- Angela Susan Anton
Anton Community Newspapers
Right before I lost power on Monday Oct. 29 during Hurricane Sandy at 8:45 p.m., Stephen King’s Storm of the Century was on television…I’m not kidding.
Was it an eerie coincidence or intentional? I think the former, because the TV listing that comes with the Sunday’s Daily News was printed way before the storm hit and there it was listed in the guide.
“The devil made me do it,” has long been the comical refrain of those seeking to divest responsibility for their actions by placing it on the shoulders of some extraneous outside agent. Is there such a thing as a bad seed; are there some people who are condemned by birth—those born to be bad?
The religious response is that all are born with original sin; that our biological destiny is inherently connected with wrongdoing both great and small. Take the history of human warfare, the ultimate social failure as a distressingly acute example of humankind being red in tooth and claw. Yet, blood lust and carnage are by no means innate as evidenced by the fact that our nature is also strongly inclined to foster cooperative agreements and networks to avoid and defuse hostility. So while Plato correctly observed that “only the dead have seen the end of war,” the human species is not hopelessly belligerent. Nor are we wired to be irremediably depraved. Yet our criminal justice system is increasingly acknowledging uncontrollable predispositions to violence and criminality. Brain scans are frequently accepted as evidence in courts of law to show that the criminal mind is genetically oriented to commit violence and this must be a factor when judging culpability for the crime committed.
It appears that the New York Islanders are leaving the Nassau Veterans Memorial Coliseum for the comforts of the recently opened Barclays Center in Brooklyn. While it was urged that a major event facility be created at the 77-acre Hub site, to replace the outdated and obsolete coliseum, it seems that Charles Wang, the owner of the Islanders, has run out of time and patience. It is unfortunate that our former source of civic pride and identity has become a laughable source of civic disappointment and embarrassment.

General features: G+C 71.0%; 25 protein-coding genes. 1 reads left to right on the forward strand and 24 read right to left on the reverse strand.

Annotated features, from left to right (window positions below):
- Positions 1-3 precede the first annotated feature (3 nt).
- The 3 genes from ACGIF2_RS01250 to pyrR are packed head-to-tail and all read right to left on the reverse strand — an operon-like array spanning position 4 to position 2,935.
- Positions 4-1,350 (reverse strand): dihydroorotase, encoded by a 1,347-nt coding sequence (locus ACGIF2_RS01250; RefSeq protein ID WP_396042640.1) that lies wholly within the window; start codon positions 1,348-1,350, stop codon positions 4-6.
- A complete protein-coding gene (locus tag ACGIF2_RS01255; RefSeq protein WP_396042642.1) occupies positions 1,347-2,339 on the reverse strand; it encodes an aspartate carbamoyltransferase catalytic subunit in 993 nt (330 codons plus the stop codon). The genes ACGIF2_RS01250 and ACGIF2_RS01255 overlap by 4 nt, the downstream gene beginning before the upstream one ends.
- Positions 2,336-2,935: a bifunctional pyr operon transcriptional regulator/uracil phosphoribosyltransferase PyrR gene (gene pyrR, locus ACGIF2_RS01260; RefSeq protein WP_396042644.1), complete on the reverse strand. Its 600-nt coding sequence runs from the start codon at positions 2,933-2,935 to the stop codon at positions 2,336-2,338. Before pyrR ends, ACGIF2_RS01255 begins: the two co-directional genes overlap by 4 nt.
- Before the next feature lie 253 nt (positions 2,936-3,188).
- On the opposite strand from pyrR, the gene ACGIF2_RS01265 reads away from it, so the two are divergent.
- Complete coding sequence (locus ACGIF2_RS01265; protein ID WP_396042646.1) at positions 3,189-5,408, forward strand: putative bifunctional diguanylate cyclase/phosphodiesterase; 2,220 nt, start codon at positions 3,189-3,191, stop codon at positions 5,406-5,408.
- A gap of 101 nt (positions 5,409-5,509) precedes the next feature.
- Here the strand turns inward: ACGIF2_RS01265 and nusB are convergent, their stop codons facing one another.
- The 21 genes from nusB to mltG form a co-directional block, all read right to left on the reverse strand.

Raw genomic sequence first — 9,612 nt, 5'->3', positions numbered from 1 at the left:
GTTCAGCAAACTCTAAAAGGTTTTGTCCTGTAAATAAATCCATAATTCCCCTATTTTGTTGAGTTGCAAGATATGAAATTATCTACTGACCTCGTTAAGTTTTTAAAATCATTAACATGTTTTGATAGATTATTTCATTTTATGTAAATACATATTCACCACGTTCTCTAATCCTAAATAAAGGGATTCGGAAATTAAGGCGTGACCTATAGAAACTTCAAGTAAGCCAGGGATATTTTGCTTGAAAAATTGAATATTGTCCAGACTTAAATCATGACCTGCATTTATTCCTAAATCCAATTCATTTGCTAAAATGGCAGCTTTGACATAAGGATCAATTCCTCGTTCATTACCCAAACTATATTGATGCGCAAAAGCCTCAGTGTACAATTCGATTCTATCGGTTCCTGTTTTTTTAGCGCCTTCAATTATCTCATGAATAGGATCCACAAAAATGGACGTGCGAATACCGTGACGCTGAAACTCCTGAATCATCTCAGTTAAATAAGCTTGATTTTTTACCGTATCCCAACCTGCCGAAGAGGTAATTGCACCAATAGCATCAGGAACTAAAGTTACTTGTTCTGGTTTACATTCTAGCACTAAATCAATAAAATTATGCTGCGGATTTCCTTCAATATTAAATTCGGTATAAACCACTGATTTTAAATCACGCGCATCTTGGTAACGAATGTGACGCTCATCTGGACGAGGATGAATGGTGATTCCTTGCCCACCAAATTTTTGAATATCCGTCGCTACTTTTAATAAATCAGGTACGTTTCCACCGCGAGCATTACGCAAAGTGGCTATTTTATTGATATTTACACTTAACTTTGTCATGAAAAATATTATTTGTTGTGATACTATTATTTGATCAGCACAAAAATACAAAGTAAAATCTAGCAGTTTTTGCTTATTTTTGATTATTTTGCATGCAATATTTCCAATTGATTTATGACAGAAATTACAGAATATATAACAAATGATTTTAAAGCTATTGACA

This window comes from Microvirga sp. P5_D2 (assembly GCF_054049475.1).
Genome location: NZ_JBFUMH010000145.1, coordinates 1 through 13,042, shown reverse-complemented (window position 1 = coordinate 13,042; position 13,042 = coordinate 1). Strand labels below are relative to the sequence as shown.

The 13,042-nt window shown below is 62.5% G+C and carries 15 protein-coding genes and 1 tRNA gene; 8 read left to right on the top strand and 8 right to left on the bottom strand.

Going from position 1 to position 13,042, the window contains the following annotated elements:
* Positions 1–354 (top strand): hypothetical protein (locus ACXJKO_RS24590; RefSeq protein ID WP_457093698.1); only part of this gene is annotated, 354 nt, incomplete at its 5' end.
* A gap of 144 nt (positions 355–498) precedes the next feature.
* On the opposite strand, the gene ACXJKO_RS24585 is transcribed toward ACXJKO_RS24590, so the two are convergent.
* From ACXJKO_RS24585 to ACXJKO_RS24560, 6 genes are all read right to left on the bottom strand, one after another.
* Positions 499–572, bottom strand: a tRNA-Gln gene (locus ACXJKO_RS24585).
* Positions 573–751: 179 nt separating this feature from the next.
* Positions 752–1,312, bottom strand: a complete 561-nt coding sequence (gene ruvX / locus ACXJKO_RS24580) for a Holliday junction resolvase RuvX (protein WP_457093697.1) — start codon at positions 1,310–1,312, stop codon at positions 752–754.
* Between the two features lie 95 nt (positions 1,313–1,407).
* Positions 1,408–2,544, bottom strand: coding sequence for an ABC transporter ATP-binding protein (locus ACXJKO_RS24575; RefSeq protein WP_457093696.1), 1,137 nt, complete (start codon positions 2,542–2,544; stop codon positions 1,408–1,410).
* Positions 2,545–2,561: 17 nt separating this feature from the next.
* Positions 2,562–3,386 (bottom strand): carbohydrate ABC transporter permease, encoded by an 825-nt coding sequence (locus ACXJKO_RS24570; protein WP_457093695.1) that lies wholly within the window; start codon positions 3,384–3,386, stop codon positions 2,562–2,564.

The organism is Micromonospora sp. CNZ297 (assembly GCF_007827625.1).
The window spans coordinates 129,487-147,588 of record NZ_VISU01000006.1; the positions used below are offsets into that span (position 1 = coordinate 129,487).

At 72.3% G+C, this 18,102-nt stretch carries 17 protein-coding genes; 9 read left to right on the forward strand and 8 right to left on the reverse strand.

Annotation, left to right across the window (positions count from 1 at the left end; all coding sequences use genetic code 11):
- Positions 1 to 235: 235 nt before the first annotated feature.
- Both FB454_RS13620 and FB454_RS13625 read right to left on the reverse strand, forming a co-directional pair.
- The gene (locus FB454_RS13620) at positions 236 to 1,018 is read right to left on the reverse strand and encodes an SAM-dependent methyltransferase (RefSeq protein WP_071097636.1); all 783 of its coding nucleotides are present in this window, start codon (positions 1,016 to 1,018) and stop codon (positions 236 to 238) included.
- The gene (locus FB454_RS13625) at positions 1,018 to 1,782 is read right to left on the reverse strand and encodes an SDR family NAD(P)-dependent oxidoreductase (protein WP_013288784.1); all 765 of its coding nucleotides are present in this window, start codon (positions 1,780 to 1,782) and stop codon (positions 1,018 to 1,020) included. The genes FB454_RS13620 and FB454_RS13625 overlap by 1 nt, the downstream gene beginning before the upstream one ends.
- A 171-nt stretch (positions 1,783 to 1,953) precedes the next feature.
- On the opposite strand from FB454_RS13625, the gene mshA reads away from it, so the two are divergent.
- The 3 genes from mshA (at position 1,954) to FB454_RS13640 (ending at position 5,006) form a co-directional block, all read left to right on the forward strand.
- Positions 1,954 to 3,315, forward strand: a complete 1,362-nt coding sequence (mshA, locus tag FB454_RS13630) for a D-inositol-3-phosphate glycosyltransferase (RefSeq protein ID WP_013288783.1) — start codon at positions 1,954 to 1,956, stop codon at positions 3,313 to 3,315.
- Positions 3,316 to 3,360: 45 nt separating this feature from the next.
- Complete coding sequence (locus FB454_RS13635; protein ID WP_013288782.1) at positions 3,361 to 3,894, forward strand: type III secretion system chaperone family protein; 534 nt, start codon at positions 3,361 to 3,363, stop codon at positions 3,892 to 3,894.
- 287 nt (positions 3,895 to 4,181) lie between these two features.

Now that the Coliseum’s major tenant, our NHL hockey team, will abandon Nassau County for the new facility located over the MTA’s Atlantic Rail Yard in Brooklyn, there should be an open and transparent process to determine the best use for the site located in the heart of Nassau County. When the former Mitchel Field Air Force Base was closed in 1962, hundreds of acres were set aside for the campuses of Hofstra University and Nassau Community College. While Hofstra, the adjacent nonprofit landowner would probably love to have another 77 acres of public land for its own purposes, such efforts should be resisted.
I was there as a college student, writing for Nassau News and not as polished in the political landscape. I knew the players, but was a little in over my head. In 2008, while covering the presidential debate at Hofstra University, the issues were unclear and the platforms were uneven to my knowledge. This time around, I was ready.
Covering the debate last week, this time at Anton Community Newspapers, I researched, clicked, scrolled, flipped pages and the like, leading up to Oct. 16. Going in, I knew what had to be done.